These accounts have been hacked.
If you make the stupid choice to do report this or contact anybody about this message we will directly release your footage and forward it,
any other things we obtained that can possibly harm you will be used against you too.
We will get notified as soon as this email has been opened, from that moment the clock starts running.
You have 5 days exactly not a minute longer.
There are a number of possibilities, but in most cases this is an absolute scam. You should ignore it. Do not reply to it. Do not pay the cybercriminals behind it. Change your email password, but first make sure your computer is clean from viruses. Also, check if you are changing it from the real URL address of your email provider and not a phishing page.
The Bitcoin addresses listed down below are given by the criminals for paying the fee they demand:
- 18TBJB1gzJxwHvvGhrxFSsoTzGHRUyw5fK Bitcoin Email Scam
- 1Ncy5FKRUfgkbAK7PFcgUc9XtUDXwyYH6m Bitcoin Email Scam
You are demanded to pay “650 US dollars” to allegedly not spread your personal pictures and files to family and friends. However, you should NOT under any circumstances pay any ransom sum. No guarantee exists that your “data” is not going to be leaked even if you pay. This is known as doxing – an extortion involving the threat of releasing personal information, photos or videos which might be embarrassing or otherwise unwanted by the person being extorted. Adding to all of this, giving money to cybercriminals will most likely motivate them to create more ransomware scams, “viruses” or commit different criminal activities. That may even result to the criminals wanting more money after payment.
Be sure that even if your password got leaked from an older password breach database, this is still a scam. If you have any accounts still using that password, be certain to change them and make sure you use a different password for each account. If you can, enable two-factor authentication on the accounts. Stay safe and ever vigilant.
Remove “I have a video with you” Scam
To remove the I have a video with you scam you should simply delete the email message. However, if you are truly breached and you recognize any of the listed passwords, you should see the step-by-step removal instructions provided below. In case you can not get rid of files related to the scam or find out other malicious ones, you should search for and remove any leftover malware pieces with an advanced anti-malware tool. Software like that will keep your system secure in the future.
- Guide 1: How to Remove I have a video with you from Windows.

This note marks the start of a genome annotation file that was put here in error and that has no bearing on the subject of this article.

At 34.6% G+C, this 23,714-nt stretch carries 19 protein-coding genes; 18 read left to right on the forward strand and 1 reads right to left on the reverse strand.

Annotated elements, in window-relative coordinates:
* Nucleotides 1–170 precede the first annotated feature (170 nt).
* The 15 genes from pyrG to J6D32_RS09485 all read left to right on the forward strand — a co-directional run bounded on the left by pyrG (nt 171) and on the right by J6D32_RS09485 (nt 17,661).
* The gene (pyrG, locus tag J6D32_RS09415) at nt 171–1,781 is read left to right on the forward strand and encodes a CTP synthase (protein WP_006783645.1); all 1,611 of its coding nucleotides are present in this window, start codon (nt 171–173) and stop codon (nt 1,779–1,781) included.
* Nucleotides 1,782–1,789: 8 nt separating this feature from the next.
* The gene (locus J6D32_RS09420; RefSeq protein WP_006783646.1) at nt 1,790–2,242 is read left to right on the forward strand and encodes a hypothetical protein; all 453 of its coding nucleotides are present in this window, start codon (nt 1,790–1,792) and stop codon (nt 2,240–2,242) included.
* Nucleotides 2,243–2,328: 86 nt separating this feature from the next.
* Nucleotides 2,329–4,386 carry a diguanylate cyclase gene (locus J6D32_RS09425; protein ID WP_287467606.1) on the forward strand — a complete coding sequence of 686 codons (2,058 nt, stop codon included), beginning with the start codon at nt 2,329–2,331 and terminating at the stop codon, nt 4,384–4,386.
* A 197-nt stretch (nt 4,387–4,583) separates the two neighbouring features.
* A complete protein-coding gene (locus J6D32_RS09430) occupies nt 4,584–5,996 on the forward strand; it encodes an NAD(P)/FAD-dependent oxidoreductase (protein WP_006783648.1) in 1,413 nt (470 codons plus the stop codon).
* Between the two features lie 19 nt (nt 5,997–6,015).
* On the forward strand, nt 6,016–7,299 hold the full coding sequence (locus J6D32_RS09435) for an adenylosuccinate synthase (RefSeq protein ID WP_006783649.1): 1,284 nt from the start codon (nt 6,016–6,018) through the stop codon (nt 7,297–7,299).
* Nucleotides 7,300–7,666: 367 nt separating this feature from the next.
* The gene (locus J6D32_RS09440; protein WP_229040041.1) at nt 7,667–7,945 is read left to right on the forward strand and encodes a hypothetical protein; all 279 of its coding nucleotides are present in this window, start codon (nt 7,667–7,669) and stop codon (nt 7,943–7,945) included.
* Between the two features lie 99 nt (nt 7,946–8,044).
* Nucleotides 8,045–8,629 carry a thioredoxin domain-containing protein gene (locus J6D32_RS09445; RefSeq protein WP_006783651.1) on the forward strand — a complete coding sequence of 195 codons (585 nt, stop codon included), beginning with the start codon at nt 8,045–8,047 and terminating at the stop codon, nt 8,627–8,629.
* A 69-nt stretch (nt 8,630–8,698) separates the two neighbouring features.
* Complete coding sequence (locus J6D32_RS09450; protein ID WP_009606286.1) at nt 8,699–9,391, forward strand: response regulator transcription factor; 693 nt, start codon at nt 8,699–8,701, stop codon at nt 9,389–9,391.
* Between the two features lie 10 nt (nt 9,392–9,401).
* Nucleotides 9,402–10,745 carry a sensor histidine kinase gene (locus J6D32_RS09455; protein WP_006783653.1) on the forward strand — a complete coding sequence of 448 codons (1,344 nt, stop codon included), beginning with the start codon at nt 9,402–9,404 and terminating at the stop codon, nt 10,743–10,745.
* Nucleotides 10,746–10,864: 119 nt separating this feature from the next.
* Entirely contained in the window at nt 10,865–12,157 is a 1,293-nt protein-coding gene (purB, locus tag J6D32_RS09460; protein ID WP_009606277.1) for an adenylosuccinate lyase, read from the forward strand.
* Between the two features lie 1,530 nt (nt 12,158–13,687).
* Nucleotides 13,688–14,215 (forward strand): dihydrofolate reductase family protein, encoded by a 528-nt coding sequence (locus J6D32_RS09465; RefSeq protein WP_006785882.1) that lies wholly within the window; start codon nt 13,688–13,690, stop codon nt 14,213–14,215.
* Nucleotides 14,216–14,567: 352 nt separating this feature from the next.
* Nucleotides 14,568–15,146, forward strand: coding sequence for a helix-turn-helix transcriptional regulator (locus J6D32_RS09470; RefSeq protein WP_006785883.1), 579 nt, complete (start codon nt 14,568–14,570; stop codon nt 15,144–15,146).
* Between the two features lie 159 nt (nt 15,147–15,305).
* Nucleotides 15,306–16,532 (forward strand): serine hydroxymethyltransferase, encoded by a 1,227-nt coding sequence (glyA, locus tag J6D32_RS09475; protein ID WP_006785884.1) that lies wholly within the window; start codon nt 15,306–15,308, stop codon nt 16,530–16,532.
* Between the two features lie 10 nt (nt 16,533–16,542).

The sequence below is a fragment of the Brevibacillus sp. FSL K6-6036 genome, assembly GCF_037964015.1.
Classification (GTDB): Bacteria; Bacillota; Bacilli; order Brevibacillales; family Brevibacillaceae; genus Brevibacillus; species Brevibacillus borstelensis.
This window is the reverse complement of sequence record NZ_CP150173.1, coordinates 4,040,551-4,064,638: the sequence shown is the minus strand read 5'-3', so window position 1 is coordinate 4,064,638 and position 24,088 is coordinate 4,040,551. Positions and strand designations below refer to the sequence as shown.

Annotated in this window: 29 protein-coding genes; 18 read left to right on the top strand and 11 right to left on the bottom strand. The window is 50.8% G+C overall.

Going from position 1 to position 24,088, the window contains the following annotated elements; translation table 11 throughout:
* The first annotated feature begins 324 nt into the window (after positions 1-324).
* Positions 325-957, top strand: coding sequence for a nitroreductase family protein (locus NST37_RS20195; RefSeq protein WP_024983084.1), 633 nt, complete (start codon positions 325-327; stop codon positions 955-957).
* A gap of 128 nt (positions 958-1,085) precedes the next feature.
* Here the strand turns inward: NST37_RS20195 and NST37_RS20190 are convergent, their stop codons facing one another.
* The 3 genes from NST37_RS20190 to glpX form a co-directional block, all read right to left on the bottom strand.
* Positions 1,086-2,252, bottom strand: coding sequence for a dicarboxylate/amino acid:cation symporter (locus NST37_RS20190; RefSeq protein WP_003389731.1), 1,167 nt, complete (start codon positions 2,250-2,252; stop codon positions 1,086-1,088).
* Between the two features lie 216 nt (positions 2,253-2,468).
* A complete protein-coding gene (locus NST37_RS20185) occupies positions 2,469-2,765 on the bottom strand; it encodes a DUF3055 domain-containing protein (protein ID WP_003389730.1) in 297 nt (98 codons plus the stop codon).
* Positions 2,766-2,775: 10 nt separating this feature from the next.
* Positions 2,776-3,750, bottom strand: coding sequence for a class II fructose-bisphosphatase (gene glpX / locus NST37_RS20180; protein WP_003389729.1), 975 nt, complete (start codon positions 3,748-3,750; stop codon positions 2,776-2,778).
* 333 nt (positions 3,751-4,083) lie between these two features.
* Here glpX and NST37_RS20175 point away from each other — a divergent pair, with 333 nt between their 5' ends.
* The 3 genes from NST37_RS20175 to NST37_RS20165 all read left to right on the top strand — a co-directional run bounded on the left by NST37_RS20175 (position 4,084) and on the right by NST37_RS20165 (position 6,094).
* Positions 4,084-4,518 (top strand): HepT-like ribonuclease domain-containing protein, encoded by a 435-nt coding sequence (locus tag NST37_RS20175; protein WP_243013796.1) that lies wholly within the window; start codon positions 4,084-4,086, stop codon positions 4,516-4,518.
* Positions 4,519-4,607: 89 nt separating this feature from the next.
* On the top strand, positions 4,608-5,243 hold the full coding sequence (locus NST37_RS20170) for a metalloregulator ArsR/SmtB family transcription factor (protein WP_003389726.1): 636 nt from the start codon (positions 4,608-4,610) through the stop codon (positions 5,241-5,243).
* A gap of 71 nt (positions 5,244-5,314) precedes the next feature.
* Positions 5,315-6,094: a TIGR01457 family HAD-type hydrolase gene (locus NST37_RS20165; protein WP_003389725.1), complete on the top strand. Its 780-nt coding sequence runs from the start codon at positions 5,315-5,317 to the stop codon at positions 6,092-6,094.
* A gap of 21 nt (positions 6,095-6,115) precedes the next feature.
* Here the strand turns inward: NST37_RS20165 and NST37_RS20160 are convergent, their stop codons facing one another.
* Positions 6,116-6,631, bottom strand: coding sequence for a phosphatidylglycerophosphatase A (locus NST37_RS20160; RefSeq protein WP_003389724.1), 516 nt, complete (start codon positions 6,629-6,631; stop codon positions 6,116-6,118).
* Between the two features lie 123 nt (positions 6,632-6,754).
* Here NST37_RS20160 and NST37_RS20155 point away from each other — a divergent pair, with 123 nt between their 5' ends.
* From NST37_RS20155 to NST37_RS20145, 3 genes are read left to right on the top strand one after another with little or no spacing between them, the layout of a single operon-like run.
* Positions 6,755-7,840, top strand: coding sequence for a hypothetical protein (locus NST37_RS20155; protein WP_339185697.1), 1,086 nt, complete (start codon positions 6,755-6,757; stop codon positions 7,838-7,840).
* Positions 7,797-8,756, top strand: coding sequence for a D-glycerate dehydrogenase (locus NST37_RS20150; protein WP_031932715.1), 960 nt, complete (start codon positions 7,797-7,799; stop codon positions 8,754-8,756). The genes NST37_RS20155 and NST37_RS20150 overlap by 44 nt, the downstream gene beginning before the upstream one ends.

- Guide 2: Get rid of I have a video with you on Mac OS X.
- Guide 3: Remove I have a video with you in Google Chrome.
- Guide 4: Erase I have a video with you from Mozilla Firefox.
- Guide 5: Uninstall I have a video with you from Microsoft Edge.
- Guide 6: Remove I have a video with you from Safari.
- Guide 7: Eliminate I have a video with you from Internet Explorer.
- Guide 8: Disable I have a video with you Push Notifications in Your Browsers.
How to Remove I have a video with you from Windows.
Step 1: Boot Your PC In Safe Mode to isolate and remove I have a video with you
Step 2: Uninstall I have a video with you and related software from Windows
Here is a method in few easy steps that should be able to uninstall most programs. No matter if you are using Windows 10, 8, 7, Vista or XP, those steps will get the job done. Dragging the program or its folder to the recycle bin can be a very bad decision. If you do that, bits and pieces of the program are left behind, and that can lead to unstable work of your PC, errors with the file type associations and other unpleasant activities. The proper way to get a program off your computer is to Uninstall it.
Step 3: Clean any registries, created by I have a video with you on your computer.
The usually targeted registries of Windows machines are the following:
You can access them by opening the Windows registry editor and deleting any values, created by I have a video with you there. This can happen by following the steps underneath:
Get rid of I have a video with you from Mac OS X.
Step 1: Uninstall I have a video with you and remove related files and objects
1. Hit the ⇧+⌘+U keys to open Utilities. Another way is to click on “Go” and then click “Utilities”, like the image below shows:
- Go to Finder.
- In the search bar type the name of the app that you want to remove.
- Above the search bar change the two drop down menus to “System Files” and “Are Included” so that you can see all of the files associated with the application you want to remove. Bear in mind that some of the files may not be related to the app so be very careful which files you delete.